The wine of all wines

Domaine de la Romanee-Conti

A tasting of DRC we attended this past month.

It’s getting close to spring in Naples, and that means one thing for us at Decanted…new releases. Yes, new releases in the spring! And not from the southern hemisphere. The spring brings about lots of excitement in the wine world, with some of the most sought after wineries releasing their newest vintages from California, Italy, and France. But one winery trumps all others…Domaine de la Romanee-Conti.

Domaine de la Romanee-Conti (DRC for short) dates back to 1272 when the Abbey of Saint Vivant in Vosne acquired 1.8 hectares of vineyard in Burgundy, France. In 1631 it changed hands to the de Croonembourg family, who renamed it Romanée, they also acquired what was to be one of the most famous winery vineyards – La Tâche. After a bidding war in 1760 between the mistress of Louis XV of France and Louis Francois, prince of Conti (who won and changed the name to Romanee-Conti), the winery was seized during the revolution and auctioned off. The winning bidder sold it off again in 1869 to Jacques-Marie Duvault-Bloche who has built the Domaine into what it is today.

So what’s so special about DRC?
In France, everything is about the land and DRC is no different. Their vineyard holdings in Burgundy include some of the best: La Tache, Romanee-Conti, Richebourg, Romanee-St-Vivant, Grands Echezeaux, Echezeaux, and Montrachet. All of the vineyards are Grand Cru, the highest rank in Burgundy, indicating that they are among the best selections of land in the region for Pinot Noir growth. Of these, La Tache and Romanee-Conti are not only the most sought after from the winery, but some of the most coveted wines in the world. Both vineyards are monopoles.

A monopole is a designation given to a vineyard when the vineyard is controlled and all wine is produced by one winery. This is extremely rare in France, especially Burgundy, due to Napoleonic inheritance laws that have been in place for centuries. According to the law, all property inheritance must be split equally between heirs. As you can imagine, some modern-day properties have now been split hundreds of times resulting in some parties owning single rows in a vineyard…hardly enough to produce a significant amount of wine. Once the wine reaches the production facility, modern technology is mixed with traditional methods using the best oak from the Troncais forests (France) for their barrels.

How do I get a bottle of DRC?
There are a few obstacles to being able to actually drink a bottle of Domaine de la Romanee-Conti. The first being price. The recently released 2009 vintage (one of the best on record), starts at $1,000….for one bottle. We get a lot of questions about whether the wine is worth the price or not. I usually answer with the explanation of how special the land is, that I addressed in the previous paragraph AND the fact that there is not much of it…at all. Which leads to the second problem, the wine is highly allocated. Allocated is a term used in the wine industry for wineries that hand select who receives the wine. Selection is based on a various number of factors including purchase history and support of other brands that a winery owns. In my experience as a retailer, DRC is one of the only wineries in the world that has survived (and thrived) the recession and emerged with not only a strong allocation list, but lengthy waiting list. As in any industry, price is affected by supply and demand.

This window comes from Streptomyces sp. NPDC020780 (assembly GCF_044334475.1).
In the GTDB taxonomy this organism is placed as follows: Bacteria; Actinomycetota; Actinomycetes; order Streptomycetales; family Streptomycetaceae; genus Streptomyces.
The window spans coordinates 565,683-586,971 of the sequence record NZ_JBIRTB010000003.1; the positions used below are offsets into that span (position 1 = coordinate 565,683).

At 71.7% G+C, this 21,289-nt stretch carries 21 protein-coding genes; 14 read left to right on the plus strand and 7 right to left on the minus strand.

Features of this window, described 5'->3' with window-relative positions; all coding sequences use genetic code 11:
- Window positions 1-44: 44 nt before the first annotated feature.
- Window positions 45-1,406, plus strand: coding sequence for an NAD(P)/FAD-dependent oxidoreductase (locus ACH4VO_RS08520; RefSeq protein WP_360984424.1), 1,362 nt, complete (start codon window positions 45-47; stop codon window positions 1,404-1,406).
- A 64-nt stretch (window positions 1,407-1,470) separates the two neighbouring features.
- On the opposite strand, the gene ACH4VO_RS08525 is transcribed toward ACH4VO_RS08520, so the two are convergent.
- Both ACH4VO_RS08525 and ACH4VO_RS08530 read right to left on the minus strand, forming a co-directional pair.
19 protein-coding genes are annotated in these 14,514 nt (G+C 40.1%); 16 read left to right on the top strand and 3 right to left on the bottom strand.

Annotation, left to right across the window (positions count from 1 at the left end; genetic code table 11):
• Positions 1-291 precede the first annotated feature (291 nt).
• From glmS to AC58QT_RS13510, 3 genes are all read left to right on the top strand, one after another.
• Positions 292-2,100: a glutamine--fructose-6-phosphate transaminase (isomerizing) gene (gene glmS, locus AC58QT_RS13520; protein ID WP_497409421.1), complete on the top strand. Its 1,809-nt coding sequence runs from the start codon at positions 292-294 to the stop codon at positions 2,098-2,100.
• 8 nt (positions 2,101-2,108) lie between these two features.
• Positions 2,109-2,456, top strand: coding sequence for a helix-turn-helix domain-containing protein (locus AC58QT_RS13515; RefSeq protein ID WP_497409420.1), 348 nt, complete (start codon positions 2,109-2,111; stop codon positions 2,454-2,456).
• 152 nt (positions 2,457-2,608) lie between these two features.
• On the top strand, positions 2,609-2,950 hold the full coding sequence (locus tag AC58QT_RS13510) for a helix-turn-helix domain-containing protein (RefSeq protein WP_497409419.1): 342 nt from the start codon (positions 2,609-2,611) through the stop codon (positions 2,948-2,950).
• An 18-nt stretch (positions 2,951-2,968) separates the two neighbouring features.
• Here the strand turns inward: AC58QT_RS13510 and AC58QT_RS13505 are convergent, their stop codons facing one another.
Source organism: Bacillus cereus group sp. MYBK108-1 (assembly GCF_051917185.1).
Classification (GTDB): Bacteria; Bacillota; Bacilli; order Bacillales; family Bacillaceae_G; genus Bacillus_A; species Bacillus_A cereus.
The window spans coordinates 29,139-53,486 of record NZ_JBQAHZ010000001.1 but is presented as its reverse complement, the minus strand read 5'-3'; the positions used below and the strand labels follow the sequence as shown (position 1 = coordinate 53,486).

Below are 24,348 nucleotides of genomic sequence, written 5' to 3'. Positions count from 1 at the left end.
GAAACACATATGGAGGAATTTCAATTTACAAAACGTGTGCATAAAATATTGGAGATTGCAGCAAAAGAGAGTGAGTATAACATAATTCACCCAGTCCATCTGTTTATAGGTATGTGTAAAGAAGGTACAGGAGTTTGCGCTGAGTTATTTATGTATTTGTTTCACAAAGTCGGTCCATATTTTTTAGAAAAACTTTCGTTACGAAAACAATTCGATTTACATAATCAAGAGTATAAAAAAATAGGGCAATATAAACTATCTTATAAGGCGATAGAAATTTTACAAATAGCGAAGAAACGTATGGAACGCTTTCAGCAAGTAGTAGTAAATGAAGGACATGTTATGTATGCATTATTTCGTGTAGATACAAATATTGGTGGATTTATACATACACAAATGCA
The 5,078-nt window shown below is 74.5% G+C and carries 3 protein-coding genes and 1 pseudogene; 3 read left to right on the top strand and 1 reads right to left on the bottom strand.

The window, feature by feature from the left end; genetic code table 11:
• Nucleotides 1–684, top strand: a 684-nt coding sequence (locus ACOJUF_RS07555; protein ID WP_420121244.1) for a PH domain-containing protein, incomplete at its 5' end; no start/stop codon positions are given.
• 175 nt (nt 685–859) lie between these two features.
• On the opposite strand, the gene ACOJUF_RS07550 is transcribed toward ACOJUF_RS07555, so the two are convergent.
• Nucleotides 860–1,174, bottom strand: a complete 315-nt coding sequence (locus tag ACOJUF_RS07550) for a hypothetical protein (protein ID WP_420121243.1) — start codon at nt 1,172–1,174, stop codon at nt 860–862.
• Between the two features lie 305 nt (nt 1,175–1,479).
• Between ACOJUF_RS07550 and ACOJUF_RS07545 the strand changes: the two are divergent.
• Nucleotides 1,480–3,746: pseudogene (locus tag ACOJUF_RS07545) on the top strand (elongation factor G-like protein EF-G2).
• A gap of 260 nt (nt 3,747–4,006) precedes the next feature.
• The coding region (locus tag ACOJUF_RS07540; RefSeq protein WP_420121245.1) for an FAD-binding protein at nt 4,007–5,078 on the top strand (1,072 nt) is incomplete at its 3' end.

But if you are looking to get a bottle of DRC on your hands, now is the time. The wine of all wines is now in pre-order and a know a number of retailers (ourselves included 😉 ) who are in the process of selling their allocation now. And if you do get a bottle, call me.

Advertisements

Posted on March 28, 2012, in Wine and tagged , , , , . Bookmark the permalink. Leave a comment.

Leave a Reply

Fill in your details below or click an icon to log in:

WordPress.com Logo

You are commenting using your WordPress.com account. Log Out / Change )

Twitter picture

You are commenting using your Twitter account. Log Out / Change )

Facebook photo

You are commenting using your Facebook account. Log Out / Change )

Google+ photo

You are commenting using your Google+ account. Log Out / Change )

Connecting to %s

%d bloggers like this: